BDS accuses Israel of racism when its policies are motivated by security: If that were true, the Separation Wall would be built along the 1967 “Green Line” border. Instead 85% is built inside the Palestinian West Bank effectively appropriating that land for Israel. The Wall and the house demolitions, land razing and breaking up of families and communities that it requires is not a way to achieve security. It certainly creates a situation of profound insecurity for the Palestinians who are forced to live in a state of constant fear, isolation and hopelessness. Under such circumstances, no one will be secure.
Just look at the first two sentences next to each other! And the last one! Even completely overlooking the fact that terror attacks have dropped from over 2,000 per year to ZERO since the barrier was built, why does not following the pre-1967 armistice line (NOT border) exactly as it was preclude any security concerns?
The same question goes for the adverse effects on the Palestinian population. No one is saying that it’s a good thing that they were made to live like that, it is extremely regrettable. Whether or not the security benefits were justified is debatable, but to say that there can’t have been any because it was bad for the Palestinians is logically absurd.
BDS is anti-Semitic: Israel is a state like any other and must comply with international law. The focus of BDS is on Israel’s abuse of power and Israeli institutions that acquiesce in that power, not on Jewish people or Judaism. The second-class status of Palestinian citizens of Israel is a key issue that BDS seeks to redress. Furthermore, not all Jews support Israel’s government policies and many support BDS.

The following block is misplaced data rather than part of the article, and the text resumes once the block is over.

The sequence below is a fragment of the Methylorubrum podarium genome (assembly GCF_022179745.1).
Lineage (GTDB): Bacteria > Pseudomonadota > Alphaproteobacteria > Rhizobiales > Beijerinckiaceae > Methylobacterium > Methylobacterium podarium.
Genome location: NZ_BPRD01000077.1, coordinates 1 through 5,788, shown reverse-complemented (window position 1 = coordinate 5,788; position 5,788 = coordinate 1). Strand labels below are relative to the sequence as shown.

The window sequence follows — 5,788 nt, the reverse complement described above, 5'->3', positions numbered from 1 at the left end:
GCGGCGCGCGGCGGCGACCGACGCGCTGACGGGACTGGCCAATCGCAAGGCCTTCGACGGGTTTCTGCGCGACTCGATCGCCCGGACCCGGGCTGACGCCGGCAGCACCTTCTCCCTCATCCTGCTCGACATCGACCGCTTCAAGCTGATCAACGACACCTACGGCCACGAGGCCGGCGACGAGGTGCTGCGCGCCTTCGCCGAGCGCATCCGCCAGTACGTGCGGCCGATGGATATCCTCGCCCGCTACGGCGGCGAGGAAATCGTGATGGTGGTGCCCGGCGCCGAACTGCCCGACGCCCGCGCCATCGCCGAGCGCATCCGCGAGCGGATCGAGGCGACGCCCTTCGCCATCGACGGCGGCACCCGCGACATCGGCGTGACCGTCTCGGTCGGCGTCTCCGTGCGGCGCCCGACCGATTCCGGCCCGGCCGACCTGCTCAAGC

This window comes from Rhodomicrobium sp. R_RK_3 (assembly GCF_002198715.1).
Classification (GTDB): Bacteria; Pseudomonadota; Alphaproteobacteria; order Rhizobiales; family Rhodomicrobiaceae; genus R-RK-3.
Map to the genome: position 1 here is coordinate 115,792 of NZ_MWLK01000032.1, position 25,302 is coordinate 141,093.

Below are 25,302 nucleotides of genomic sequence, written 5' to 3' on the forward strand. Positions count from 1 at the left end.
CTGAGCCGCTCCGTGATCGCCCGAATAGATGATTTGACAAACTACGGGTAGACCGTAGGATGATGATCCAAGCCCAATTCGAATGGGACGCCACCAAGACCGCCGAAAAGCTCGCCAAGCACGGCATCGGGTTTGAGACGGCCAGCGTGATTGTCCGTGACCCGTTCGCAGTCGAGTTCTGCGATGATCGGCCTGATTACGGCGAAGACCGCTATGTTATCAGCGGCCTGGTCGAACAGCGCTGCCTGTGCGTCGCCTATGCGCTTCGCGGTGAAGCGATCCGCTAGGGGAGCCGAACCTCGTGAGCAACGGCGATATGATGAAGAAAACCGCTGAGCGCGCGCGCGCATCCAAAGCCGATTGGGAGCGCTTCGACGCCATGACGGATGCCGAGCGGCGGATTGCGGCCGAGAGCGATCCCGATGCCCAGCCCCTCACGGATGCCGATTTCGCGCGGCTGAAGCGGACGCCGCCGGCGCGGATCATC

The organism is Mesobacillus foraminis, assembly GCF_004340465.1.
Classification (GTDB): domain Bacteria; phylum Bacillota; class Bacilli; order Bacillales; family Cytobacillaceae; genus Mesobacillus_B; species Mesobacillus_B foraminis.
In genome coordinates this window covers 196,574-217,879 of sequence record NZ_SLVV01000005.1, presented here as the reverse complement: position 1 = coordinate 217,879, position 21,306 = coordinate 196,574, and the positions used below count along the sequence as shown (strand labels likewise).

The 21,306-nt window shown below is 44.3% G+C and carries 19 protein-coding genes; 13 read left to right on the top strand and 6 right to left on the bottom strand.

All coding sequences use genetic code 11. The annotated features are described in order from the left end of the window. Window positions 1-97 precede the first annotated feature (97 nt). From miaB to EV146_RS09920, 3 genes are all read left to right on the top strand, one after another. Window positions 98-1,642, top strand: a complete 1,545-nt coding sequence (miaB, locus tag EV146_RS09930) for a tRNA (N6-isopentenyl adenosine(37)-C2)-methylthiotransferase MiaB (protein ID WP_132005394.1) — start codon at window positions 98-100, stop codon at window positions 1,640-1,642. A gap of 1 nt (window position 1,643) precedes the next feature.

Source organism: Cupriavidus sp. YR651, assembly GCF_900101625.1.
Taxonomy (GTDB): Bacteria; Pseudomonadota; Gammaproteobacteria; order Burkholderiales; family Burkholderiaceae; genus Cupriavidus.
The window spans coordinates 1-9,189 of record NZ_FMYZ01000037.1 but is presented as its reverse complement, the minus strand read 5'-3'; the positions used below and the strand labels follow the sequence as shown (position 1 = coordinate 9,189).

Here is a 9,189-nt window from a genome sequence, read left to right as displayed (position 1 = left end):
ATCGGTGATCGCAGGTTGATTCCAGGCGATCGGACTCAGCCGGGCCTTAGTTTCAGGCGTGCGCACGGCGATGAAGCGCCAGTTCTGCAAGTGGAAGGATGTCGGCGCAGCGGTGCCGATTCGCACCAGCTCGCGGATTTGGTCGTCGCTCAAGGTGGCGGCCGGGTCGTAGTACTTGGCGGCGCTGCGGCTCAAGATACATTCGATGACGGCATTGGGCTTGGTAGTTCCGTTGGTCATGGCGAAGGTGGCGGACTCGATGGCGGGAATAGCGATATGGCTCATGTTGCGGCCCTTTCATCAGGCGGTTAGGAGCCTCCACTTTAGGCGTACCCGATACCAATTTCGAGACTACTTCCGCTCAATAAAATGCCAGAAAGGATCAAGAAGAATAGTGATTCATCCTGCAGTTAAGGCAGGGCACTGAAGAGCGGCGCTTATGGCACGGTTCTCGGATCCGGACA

This one is not actually too wrong. The anti-Semitism argument has to do with the fact that invariably it is Jewish institutions who are targeted by BDS, since they would have the closest connection to Israel, as well as a few allusions to the boycott of Jewish businesses in Nazi Germany. That said, BDS does not look racist unless you start thinking about connotations like those.
BDS wants to destroy Israel because it seeks the right of return for Palestinian refugees: Palestinians have every right under international law to return to their homes and to be compensated for their losses when they were dispossessed in the war of 1947-48…